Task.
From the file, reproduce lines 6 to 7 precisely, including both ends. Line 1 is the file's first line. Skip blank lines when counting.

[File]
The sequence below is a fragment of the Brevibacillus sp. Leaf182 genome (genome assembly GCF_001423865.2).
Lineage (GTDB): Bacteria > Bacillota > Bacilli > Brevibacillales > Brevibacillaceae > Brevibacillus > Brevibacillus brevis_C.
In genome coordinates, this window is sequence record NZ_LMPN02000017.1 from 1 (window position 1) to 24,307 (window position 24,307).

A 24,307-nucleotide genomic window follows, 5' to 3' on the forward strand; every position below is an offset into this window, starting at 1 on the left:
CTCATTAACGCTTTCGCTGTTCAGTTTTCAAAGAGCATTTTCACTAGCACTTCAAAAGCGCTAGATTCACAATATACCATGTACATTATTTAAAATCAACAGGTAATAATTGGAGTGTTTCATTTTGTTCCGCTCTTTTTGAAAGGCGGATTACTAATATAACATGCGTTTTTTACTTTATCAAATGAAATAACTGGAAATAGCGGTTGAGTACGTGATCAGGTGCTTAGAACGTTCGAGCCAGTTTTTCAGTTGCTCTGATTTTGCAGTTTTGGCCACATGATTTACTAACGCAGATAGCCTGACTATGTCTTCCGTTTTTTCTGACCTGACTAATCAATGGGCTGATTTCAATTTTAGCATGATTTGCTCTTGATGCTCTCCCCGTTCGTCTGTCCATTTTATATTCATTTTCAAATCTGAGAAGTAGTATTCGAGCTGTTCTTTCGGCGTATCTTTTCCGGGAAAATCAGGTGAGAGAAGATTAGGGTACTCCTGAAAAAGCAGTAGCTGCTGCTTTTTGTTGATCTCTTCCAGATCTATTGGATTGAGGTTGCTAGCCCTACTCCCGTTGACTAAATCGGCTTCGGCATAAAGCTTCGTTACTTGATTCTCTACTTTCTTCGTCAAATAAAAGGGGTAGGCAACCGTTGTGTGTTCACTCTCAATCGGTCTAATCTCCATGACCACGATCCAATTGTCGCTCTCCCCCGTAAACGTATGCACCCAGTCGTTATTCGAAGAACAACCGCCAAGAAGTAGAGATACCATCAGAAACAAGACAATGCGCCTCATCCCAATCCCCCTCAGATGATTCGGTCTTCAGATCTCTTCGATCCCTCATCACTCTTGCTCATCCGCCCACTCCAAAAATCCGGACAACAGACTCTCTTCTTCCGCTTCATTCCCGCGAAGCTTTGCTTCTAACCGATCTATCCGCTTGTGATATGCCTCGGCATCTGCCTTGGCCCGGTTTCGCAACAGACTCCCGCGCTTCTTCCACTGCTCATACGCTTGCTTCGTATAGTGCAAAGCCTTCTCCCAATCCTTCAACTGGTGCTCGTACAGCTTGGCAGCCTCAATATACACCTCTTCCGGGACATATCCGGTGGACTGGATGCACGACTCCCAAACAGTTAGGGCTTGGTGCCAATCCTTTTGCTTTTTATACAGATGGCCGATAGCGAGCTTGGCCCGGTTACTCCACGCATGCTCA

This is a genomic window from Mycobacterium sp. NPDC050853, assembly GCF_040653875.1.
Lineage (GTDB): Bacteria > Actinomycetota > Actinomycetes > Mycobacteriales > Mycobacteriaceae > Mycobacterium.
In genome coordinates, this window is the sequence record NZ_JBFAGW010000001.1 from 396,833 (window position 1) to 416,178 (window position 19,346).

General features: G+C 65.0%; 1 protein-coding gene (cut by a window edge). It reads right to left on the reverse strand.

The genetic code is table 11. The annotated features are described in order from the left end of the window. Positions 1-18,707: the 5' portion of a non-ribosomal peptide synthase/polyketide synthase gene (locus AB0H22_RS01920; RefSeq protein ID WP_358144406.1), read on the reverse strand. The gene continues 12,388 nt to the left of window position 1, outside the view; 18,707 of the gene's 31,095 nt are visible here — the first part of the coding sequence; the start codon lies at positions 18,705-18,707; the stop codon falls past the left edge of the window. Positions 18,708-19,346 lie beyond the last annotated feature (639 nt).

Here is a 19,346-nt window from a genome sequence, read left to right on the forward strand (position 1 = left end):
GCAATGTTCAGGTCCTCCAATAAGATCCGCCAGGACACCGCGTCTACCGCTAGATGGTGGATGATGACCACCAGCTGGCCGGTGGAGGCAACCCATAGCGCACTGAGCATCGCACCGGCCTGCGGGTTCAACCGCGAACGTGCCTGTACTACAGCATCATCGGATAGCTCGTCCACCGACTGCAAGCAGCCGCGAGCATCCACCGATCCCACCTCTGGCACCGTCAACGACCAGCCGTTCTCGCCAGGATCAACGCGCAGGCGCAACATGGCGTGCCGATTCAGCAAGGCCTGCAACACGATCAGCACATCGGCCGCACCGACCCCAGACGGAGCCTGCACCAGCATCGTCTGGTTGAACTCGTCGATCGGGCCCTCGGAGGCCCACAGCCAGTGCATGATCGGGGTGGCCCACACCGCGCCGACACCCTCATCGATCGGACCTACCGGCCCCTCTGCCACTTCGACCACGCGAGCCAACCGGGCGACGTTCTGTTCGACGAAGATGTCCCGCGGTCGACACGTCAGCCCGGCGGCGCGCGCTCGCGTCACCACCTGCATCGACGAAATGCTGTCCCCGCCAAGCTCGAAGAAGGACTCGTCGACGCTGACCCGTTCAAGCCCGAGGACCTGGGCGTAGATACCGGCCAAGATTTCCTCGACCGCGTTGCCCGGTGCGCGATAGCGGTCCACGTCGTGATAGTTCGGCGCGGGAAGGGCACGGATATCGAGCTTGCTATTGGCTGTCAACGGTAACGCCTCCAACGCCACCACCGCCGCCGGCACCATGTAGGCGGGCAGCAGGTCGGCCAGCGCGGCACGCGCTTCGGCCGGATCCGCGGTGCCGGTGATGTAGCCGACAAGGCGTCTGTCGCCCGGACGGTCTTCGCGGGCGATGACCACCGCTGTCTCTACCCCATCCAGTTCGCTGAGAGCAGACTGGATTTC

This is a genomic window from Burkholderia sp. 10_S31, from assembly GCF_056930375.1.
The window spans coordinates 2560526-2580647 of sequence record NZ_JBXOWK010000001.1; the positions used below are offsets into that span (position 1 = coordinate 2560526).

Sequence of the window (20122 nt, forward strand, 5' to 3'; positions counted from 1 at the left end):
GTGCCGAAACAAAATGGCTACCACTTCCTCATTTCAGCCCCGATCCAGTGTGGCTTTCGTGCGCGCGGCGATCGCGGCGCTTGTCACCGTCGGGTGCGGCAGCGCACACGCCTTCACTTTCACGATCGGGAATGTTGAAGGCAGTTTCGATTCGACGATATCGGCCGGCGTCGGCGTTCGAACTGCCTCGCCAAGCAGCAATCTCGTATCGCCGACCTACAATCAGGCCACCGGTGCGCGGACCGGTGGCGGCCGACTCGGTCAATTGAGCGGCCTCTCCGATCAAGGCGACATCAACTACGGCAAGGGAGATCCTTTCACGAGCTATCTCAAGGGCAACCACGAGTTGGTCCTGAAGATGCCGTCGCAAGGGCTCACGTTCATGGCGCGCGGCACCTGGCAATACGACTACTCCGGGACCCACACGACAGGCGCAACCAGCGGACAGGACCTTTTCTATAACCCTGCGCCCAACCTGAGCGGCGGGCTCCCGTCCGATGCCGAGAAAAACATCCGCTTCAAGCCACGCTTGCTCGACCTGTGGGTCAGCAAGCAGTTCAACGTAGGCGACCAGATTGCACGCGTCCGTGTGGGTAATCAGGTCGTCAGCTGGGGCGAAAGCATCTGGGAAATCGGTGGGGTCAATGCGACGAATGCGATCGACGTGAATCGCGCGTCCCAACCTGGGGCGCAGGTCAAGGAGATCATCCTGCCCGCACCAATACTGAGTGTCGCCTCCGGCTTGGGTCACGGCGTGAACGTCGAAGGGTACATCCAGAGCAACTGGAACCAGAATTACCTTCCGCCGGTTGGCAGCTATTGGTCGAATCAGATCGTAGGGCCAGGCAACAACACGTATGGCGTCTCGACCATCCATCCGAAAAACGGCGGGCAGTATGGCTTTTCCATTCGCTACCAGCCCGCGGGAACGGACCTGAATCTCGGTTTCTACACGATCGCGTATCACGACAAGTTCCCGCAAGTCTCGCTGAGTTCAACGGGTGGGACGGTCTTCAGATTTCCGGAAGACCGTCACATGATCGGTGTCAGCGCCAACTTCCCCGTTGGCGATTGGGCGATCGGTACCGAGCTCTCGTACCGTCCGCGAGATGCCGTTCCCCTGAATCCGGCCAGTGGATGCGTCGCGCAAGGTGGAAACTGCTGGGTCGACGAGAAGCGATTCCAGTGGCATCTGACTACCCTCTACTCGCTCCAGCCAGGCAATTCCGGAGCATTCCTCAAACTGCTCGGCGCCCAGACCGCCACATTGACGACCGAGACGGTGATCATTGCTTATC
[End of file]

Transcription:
This is a genomic window from Mycobacterium sp. NPDC050853, assembly GCF_040653875.1.
Lineage (GTDB): Bacteria > Actinomycetota > Actinomycetes > Mycobacteriales > Mycobacteriaceae > Mycobacterium.